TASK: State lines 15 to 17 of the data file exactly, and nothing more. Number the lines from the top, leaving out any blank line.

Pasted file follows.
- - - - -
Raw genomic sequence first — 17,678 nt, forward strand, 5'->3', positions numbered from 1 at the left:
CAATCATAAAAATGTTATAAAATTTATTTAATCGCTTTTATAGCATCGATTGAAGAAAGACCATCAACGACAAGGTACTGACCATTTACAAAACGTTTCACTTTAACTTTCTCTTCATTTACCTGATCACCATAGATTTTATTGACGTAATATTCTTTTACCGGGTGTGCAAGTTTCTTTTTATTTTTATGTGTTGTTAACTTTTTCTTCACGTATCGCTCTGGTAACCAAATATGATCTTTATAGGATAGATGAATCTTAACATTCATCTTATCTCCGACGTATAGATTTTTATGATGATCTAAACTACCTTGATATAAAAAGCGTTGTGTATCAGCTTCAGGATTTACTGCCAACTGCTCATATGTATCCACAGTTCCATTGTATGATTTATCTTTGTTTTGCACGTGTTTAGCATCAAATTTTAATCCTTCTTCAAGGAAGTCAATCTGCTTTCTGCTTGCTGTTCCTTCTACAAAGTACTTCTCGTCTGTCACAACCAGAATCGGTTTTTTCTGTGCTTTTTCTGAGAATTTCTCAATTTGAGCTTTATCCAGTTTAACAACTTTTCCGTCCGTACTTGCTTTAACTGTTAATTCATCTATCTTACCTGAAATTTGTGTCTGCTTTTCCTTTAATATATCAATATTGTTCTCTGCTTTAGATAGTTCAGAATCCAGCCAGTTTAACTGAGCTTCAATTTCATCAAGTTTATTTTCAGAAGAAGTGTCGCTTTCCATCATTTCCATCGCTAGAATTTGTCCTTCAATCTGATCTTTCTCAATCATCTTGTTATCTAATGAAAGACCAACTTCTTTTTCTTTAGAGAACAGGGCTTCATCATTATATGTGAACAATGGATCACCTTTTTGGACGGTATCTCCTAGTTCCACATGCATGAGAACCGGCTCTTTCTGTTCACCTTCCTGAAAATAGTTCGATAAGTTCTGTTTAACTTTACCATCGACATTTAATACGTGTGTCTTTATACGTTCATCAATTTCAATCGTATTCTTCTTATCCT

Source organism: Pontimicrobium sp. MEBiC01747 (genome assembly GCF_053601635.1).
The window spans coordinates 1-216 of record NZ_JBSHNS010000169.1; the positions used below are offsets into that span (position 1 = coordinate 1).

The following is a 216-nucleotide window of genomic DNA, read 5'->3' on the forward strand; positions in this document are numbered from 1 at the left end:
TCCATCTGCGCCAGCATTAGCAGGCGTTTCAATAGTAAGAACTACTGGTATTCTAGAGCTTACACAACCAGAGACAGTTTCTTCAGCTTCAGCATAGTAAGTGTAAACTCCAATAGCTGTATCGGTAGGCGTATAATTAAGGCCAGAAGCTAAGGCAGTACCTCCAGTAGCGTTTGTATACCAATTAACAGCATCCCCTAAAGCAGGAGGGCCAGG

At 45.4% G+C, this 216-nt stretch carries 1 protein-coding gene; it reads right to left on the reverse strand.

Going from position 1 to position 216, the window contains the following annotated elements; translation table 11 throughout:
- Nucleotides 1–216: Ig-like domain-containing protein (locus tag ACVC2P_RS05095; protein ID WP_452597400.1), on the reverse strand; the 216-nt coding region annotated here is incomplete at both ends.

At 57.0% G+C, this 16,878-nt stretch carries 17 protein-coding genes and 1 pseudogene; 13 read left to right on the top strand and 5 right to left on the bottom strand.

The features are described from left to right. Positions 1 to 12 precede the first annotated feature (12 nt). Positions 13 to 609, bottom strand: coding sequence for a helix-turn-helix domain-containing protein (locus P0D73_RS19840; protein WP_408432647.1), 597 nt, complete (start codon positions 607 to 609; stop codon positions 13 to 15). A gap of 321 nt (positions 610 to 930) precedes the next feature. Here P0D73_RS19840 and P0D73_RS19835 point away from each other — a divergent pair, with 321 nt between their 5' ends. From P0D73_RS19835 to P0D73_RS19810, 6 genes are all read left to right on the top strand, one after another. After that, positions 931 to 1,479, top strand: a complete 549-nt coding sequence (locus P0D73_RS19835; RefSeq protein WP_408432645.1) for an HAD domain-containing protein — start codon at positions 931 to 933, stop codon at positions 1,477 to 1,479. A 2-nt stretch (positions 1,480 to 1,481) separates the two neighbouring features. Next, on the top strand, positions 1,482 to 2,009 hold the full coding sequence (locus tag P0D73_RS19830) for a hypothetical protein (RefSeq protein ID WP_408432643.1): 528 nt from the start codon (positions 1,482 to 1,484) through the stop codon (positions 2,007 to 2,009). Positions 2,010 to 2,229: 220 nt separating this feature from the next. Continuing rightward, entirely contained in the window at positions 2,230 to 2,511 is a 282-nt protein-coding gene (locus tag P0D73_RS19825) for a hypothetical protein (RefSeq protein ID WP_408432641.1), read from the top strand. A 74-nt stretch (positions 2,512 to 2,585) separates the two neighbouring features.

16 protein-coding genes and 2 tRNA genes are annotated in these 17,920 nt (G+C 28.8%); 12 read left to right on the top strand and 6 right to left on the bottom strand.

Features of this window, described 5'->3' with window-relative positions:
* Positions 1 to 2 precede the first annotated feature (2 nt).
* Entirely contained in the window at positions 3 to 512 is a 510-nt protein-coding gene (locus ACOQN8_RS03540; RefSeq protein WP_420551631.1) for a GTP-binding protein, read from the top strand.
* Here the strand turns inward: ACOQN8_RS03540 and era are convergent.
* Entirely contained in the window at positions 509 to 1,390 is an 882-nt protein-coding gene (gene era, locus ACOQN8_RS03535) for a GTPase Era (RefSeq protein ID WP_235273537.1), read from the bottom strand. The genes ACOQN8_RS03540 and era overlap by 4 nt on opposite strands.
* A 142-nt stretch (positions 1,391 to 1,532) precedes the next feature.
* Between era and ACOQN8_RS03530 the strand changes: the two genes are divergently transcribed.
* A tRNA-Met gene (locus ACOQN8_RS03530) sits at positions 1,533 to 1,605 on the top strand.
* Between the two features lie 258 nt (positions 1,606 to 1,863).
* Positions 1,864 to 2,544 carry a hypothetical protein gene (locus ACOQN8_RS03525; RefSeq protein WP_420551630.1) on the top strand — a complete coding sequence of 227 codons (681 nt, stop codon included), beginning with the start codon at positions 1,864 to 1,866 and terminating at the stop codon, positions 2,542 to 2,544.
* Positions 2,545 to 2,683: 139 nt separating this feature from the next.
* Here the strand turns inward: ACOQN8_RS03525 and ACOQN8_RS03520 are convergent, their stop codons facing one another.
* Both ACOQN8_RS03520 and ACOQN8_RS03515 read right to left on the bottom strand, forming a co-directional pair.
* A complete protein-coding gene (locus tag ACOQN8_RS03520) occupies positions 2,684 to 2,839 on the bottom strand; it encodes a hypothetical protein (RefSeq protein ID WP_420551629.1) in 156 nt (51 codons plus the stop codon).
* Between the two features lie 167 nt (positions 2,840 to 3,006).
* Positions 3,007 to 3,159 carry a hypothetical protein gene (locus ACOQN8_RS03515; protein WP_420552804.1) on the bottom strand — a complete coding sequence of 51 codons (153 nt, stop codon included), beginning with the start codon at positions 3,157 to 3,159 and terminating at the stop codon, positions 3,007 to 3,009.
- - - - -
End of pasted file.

* Entirely contained in the window at positions 3 to 512 is a 510-nt protein-coding gene (locus ACOQN8_RS03540; RefSeq protein WP_420551631.1) for a GTP-binding protein, read from the top strand.
* Here the strand turns inward: ACOQN8_RS03540 and era are convergent.
* Entirely contained in the window at positions 509 to 1,390 is an 882-nt protein-coding gene (gene era, locus ACOQN8_RS03535) for a GTPase Era (RefSeq protein ID WP_235273537.1), read from the bottom strand. The genes ACOQN8_RS03540 and era overlap by 4 nt on opposite strands.